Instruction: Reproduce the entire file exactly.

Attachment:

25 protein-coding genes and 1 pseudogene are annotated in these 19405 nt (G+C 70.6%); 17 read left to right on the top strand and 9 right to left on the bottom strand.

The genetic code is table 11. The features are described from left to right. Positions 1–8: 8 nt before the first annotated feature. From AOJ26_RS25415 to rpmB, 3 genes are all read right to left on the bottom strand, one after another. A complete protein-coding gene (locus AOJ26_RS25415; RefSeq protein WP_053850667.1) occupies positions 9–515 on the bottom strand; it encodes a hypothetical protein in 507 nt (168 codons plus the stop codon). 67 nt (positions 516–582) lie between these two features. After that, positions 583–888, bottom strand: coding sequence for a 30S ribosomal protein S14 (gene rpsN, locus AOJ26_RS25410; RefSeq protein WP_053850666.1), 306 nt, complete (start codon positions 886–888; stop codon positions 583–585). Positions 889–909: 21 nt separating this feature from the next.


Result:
25 protein-coding genes and 1 pseudogene are annotated in these 19405 nt (G+C 70.6%); 17 read left to right on the top strand and 9 right to left on the bottom strand.

The genetic code is table 11. The features are described from left to right. Positions 1–8: 8 nt before the first annotated feature. From AOJ26_RS25415 to rpmB, 3 genes are all read right to left on the bottom strand, one after another. A complete protein-coding gene (locus AOJ26_RS25415; RefSeq protein WP_053850667.1) occupies positions 9–515 on the bottom strand; it encodes a hypothetical protein in 507 nt (168 codons plus the stop codon). 67 nt (positions 516–582) lie between these two features. After that, positions 583–888, bottom strand: coding sequence for a 30S ribosomal protein S14 (gene rpsN, locus AOJ26_RS25410; RefSeq protein WP_053850666.1), 306 nt, complete (start codon positions 886–888; stop codon positions 583–585). Positions 889–909: 21 nt separating this feature from the next.